The internal lore of the last Revolution, and the Inspiration and Explosion which followed it, begins to build up. This internal lore becomes seen as "required knowledge" for any and all serious fans of the entertainment medium. Fans of the entertainment medium who are not thoroughly familiarized with this internal lore are sometimes looked down upon, or even outright ostracized. This internal lore tends to have a fandom all of its own, and many fans are increasingly amused by the entertainment medium engaging in self-referential humor and even plain reference droppings and cameo appearances.

This makes the entertainment medium less accessible to new people, whereas it was very accessible during the Revolution, Inspiration, and Explosion phases as the medium was in a state of frenzied flux at the time, and every fan was just trying to keep up with it all.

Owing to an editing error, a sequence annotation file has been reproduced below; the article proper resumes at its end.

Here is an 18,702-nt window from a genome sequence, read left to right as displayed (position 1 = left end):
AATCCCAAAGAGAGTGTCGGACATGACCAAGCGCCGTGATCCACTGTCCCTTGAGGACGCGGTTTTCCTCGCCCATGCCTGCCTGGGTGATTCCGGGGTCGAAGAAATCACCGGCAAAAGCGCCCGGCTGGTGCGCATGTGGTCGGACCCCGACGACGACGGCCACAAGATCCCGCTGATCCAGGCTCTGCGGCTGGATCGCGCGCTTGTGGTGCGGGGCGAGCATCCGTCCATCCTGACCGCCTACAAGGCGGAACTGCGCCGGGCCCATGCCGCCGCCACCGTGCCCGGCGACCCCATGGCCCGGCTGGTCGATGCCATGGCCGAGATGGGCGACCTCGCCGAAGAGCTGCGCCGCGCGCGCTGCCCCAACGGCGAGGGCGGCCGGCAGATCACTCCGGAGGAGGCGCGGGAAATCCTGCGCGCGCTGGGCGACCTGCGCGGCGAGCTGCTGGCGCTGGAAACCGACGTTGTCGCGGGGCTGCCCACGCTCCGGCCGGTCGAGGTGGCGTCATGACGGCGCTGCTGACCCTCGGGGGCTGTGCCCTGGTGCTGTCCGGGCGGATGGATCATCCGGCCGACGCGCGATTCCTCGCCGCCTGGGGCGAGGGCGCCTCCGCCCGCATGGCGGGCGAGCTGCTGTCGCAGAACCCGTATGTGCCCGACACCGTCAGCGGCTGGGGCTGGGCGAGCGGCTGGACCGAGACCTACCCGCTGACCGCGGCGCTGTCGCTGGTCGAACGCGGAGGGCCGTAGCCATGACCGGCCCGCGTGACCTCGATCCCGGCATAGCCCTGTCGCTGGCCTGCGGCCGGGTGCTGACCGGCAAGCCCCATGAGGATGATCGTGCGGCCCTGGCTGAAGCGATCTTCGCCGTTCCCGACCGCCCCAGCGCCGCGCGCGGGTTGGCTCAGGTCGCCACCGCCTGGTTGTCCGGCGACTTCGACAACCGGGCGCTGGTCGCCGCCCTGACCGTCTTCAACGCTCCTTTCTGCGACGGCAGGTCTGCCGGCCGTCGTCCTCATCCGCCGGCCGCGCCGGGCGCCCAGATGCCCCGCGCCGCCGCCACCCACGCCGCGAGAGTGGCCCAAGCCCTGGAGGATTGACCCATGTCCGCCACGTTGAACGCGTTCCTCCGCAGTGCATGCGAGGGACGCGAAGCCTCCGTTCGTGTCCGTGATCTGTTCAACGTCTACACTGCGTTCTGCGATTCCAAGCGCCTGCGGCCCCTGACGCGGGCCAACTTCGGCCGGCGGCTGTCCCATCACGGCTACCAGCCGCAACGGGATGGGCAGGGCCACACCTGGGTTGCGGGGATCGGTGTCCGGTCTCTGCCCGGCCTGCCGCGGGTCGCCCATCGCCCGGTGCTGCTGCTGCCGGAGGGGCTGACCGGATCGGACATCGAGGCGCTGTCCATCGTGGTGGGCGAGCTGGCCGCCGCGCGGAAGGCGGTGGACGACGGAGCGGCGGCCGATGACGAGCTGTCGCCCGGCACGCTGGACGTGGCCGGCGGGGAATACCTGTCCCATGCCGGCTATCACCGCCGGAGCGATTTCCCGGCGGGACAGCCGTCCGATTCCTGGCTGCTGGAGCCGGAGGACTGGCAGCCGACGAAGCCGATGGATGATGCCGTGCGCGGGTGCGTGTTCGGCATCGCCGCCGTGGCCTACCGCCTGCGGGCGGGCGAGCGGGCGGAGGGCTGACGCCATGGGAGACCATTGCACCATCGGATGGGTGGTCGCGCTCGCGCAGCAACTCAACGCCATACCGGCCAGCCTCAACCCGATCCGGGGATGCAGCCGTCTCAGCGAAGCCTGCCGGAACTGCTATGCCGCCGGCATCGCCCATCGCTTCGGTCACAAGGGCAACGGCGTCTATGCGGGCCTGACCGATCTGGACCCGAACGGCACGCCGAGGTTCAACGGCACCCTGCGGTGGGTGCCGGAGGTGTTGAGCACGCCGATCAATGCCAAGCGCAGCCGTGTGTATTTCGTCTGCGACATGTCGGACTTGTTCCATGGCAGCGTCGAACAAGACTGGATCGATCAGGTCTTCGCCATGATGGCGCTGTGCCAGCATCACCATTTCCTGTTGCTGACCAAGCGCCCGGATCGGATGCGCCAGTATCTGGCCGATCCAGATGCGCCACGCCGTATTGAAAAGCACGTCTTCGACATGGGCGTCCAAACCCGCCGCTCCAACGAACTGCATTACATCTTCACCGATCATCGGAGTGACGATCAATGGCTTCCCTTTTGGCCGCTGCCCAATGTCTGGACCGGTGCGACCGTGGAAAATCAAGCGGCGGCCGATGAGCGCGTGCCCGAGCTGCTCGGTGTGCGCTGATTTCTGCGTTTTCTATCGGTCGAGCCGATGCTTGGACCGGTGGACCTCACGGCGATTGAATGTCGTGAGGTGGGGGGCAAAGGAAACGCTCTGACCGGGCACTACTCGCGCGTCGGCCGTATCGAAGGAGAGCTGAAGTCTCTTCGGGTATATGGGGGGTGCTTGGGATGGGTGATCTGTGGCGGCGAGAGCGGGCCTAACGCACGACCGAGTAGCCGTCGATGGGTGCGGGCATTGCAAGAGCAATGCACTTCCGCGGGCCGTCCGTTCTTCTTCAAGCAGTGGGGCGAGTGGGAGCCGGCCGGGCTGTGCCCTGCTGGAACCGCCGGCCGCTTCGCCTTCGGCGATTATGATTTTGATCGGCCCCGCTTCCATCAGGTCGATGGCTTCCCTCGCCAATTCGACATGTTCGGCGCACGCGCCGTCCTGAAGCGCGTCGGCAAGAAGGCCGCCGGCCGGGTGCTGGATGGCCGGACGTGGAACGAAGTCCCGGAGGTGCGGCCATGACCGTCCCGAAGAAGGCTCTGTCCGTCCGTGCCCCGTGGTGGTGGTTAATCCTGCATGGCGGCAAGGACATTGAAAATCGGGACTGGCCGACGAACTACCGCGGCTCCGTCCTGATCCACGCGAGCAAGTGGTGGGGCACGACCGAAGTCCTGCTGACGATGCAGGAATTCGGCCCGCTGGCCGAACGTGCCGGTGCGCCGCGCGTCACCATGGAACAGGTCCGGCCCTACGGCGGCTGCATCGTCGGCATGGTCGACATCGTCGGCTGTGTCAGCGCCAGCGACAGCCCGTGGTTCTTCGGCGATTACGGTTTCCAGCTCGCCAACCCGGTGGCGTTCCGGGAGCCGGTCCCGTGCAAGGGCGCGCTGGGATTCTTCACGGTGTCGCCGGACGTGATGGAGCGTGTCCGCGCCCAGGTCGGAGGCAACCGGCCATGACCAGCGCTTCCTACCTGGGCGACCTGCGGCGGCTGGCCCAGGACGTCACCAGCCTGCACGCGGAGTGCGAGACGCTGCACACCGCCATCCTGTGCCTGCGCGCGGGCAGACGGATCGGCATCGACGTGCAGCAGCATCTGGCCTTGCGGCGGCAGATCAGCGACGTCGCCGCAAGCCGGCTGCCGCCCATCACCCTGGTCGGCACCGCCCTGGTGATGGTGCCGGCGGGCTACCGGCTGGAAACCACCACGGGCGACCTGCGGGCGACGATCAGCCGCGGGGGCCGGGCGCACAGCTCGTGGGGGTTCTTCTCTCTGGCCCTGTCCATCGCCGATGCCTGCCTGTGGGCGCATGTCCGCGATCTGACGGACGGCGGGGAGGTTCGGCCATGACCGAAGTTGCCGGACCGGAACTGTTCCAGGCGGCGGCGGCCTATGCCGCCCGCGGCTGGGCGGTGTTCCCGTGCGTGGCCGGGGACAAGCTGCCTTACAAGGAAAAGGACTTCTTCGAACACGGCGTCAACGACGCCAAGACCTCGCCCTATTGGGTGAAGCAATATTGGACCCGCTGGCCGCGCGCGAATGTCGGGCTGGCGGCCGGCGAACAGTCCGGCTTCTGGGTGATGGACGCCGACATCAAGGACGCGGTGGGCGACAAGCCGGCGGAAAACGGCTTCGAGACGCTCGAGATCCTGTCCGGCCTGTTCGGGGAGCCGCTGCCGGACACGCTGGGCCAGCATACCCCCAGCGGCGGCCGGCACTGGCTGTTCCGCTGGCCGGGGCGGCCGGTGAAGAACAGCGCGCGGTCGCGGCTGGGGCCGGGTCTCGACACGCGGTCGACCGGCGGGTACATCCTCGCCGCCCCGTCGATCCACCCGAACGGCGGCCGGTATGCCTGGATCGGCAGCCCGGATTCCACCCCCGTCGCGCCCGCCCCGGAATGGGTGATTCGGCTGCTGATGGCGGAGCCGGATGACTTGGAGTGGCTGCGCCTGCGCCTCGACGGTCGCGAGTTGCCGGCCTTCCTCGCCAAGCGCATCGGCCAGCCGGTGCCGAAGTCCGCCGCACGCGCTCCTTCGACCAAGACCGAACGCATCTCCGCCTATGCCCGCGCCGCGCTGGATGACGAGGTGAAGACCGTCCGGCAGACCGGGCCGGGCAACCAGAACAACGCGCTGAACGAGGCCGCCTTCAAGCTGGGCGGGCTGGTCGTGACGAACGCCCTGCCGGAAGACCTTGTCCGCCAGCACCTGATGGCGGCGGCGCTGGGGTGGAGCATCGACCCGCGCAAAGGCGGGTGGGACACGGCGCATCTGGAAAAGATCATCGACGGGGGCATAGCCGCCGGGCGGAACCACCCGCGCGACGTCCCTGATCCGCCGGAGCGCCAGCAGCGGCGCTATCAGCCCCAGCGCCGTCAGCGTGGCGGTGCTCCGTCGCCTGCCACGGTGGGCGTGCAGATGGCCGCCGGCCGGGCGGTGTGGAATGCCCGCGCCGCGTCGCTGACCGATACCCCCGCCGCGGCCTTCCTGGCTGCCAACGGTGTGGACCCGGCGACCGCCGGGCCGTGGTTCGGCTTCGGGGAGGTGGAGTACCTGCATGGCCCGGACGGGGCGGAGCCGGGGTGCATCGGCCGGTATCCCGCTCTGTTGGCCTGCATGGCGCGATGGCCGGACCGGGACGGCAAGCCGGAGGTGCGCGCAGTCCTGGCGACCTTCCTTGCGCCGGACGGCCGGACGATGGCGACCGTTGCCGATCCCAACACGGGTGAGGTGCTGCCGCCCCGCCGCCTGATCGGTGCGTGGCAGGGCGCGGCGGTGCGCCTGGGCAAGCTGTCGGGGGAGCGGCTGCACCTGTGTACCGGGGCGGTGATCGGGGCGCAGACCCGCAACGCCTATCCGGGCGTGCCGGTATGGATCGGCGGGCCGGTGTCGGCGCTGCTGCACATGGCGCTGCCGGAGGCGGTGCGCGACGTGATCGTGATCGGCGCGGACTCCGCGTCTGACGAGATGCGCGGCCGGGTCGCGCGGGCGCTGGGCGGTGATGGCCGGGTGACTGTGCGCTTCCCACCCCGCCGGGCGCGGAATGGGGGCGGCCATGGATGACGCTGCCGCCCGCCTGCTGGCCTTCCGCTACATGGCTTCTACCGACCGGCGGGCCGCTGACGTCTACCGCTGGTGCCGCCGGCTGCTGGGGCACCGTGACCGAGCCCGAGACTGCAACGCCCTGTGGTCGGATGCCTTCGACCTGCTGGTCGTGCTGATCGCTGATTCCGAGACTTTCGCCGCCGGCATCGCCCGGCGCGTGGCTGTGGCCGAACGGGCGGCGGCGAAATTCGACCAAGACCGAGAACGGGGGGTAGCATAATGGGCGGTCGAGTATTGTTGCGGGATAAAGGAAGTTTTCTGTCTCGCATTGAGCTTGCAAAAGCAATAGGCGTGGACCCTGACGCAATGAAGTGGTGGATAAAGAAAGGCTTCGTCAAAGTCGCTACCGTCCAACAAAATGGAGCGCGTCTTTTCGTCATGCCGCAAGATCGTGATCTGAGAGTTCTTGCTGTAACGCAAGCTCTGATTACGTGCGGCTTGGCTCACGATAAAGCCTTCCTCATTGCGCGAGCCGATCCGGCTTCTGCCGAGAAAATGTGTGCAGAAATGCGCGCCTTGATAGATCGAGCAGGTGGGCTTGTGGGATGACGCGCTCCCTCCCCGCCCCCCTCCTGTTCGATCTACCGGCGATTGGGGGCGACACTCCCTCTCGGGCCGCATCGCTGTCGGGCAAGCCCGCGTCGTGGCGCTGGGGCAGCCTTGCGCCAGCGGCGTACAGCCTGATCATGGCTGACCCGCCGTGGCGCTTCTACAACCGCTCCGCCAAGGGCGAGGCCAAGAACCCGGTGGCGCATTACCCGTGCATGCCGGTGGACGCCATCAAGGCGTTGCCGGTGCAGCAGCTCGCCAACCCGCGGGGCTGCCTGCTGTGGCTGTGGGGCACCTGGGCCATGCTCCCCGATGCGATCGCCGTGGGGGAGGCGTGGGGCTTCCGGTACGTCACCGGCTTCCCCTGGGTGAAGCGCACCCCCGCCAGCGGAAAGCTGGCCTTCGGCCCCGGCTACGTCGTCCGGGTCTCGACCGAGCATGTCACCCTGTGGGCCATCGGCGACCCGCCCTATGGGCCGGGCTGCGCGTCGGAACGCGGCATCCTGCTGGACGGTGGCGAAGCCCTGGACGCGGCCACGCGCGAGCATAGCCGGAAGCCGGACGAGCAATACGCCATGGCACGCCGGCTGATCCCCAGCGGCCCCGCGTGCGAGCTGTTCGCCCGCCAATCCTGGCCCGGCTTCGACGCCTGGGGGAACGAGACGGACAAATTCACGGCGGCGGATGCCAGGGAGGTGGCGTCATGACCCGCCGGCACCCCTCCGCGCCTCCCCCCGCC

A good example of this may be western comic books (DC Comics in particular) shortly before Crisis on Infinite Earths. Before Crisis on Infinite Earths, the DC multiverse was incredibly complex and filled with voluminous amounts of nuanced details and interlocking continuity chains. Earth 2 alone could be a lot to keep track of.

In the derivatives phase, the revolution is not the Revolution any more. It's now simply the admitted status quo.

Phase Five: Stagnation - If this phase is reached, it means that the last truly revolutionary works are themselves becoming hazey memories. The names of these works are still held in high esteem, and viewed as important classics of the entertainment medium that they belong to, but fewer and fewer people have actually watched them, or remember their content if they did watch them. Only the most passionate of older, long-standing fans can clearly remember most of their content.